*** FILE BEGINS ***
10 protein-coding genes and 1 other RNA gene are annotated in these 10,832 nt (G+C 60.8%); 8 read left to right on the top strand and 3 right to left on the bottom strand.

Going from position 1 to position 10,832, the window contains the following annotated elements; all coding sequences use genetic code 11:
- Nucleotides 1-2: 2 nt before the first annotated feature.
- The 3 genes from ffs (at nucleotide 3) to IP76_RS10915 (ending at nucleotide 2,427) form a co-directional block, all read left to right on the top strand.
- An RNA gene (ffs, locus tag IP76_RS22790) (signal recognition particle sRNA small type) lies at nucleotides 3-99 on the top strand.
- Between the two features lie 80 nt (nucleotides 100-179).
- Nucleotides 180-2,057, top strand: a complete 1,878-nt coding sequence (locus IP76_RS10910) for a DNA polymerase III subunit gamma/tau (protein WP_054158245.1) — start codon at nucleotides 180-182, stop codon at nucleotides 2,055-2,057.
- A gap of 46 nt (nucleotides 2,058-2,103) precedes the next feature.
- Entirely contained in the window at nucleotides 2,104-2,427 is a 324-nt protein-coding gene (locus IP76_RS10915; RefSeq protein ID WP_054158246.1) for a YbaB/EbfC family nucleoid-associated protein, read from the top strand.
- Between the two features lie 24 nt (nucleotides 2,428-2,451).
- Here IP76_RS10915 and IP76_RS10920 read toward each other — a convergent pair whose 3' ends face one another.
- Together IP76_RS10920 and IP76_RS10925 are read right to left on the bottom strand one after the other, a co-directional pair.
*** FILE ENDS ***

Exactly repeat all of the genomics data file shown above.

10 protein-coding genes and 1 other RNA gene are annotated in these 10,832 nt (G+C 60.8%); 8 read left to right on the top strand and 3 right to left on the bottom strand.

Going from position 1 to position 10,832, the window contains the following annotated elements; all coding sequences use genetic code 11:
- Nucleotides 1-2: 2 nt before the first annotated feature.
- The 3 genes from ffs (at nucleotide 3) to IP76_RS10915 (ending at nucleotide 2,427) form a co-directional block, all read left to right on the top strand.
- An RNA gene (ffs, locus tag IP76_RS22790) (signal recognition particle sRNA small type) lies at nucleotides 3-99 on the top strand.
- Between the two features lie 80 nt (nucleotides 100-179).
- Nucleotides 180-2,057, top strand: a complete 1,878-nt coding sequence (locus IP76_RS10910) for a DNA polymerase III subunit gamma/tau (protein WP_054158245.1) — start codon at nucleotides 180-182, stop codon at nucleotides 2,055-2,057.
- A gap of 46 nt (nucleotides 2,058-2,103) precedes the next feature.
- Entirely contained in the window at nucleotides 2,104-2,427 is a 324-nt protein-coding gene (locus IP76_RS10915; RefSeq protein ID WP_054158246.1) for a YbaB/EbfC family nucleoid-associated protein, read from the top strand.
- Between the two features lie 24 nt (nucleotides 2,428-2,451).
- Here IP76_RS10915 and IP76_RS10920 read toward each other — a convergent pair whose 3' ends face one another.
- Together IP76_RS10920 and IP76_RS10925 are read right to left on the bottom strand one after the other, a co-directional pair.